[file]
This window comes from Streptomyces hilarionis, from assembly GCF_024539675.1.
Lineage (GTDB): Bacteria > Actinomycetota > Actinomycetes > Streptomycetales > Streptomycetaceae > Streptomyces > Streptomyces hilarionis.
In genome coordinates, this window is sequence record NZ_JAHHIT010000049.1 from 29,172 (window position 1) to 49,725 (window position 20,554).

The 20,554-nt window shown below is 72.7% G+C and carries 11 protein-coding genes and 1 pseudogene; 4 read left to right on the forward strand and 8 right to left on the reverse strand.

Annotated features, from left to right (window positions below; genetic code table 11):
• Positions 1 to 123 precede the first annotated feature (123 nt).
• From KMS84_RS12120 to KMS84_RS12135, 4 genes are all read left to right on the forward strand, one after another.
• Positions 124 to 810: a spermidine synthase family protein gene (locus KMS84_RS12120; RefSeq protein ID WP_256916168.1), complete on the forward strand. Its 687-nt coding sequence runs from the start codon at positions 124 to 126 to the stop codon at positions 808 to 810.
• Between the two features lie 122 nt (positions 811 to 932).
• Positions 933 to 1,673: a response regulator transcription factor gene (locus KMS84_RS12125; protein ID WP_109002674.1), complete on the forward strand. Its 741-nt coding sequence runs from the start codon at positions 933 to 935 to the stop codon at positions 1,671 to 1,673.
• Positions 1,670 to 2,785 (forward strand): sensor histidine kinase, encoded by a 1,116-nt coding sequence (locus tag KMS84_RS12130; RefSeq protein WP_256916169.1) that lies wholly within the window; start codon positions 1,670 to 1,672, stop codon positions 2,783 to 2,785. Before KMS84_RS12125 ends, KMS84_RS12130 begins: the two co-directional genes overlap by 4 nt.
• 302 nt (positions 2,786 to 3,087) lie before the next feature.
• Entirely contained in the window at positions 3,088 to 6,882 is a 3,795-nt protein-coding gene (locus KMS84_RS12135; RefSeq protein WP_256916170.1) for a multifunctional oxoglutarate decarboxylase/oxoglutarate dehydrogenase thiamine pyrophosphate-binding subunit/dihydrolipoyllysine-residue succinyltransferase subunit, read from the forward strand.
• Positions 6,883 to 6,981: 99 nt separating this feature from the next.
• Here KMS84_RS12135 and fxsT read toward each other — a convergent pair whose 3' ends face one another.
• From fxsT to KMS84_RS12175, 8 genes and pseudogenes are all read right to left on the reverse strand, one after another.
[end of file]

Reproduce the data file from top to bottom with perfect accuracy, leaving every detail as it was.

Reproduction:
This window comes from Streptomyces hilarionis, from assembly GCF_024539675.1.
Lineage (GTDB): Bacteria > Actinomycetota > Actinomycetes > Streptomycetales > Streptomycetaceae > Streptomyces > Streptomyces hilarionis.
In genome coordinates, this window is sequence record NZ_JAHHIT010000049.1 from 29,172 (window position 1) to 49,725 (window position 20,554).

The 20,554-nt window shown below is 72.7% G+C and carries 11 protein-coding genes and 1 pseudogene; 4 read left to right on the forward strand and 8 right to left on the reverse strand.

Annotated features, from left to right (window positions below; genetic code table 11):
• Positions 1 to 123 precede the first annotated feature (123 nt).
• From KMS84_RS12120 to KMS84_RS12135, 4 genes are all read left to right on the forward strand, one after another.
• Positions 124 to 810: a spermidine synthase family protein gene (locus KMS84_RS12120; RefSeq protein ID WP_256916168.1), complete on the forward strand. Its 687-nt coding sequence runs from the start codon at positions 124 to 126 to the stop codon at positions 808 to 810.
• Between the two features lie 122 nt (positions 811 to 932).
• Positions 933 to 1,673: a response regulator transcription factor gene (locus KMS84_RS12125; protein ID WP_109002674.1), complete on the forward strand. Its 741-nt coding sequence runs from the start codon at positions 933 to 935 to the stop codon at positions 1,671 to 1,673.
• Positions 1,670 to 2,785 (forward strand): sensor histidine kinase, encoded by a 1,116-nt coding sequence (locus tag KMS84_RS12130; RefSeq protein WP_256916169.1) that lies wholly within the window; start codon positions 1,670 to 1,672, stop codon positions 2,783 to 2,785. Before KMS84_RS12125 ends, KMS84_RS12130 begins: the two co-directional genes overlap by 4 nt.
• 302 nt (positions 2,786 to 3,087) lie before the next feature.
• Entirely contained in the window at positions 3,088 to 6,882 is a 3,795-nt protein-coding gene (locus KMS84_RS12135; RefSeq protein WP_256916170.1) for a multifunctional oxoglutarate decarboxylase/oxoglutarate dehydrogenase thiamine pyrophosphate-binding subunit/dihydrolipoyllysine-residue succinyltransferase subunit, read from the forward strand.
• Positions 6,883 to 6,981: 99 nt separating this feature from the next.
• Here KMS84_RS12135 and fxsT read toward each other — a convergent pair whose 3' ends face one another.
• From fxsT to KMS84_RS12175, 8 genes and pseudogenes are all read right to left on the reverse strand, one after another.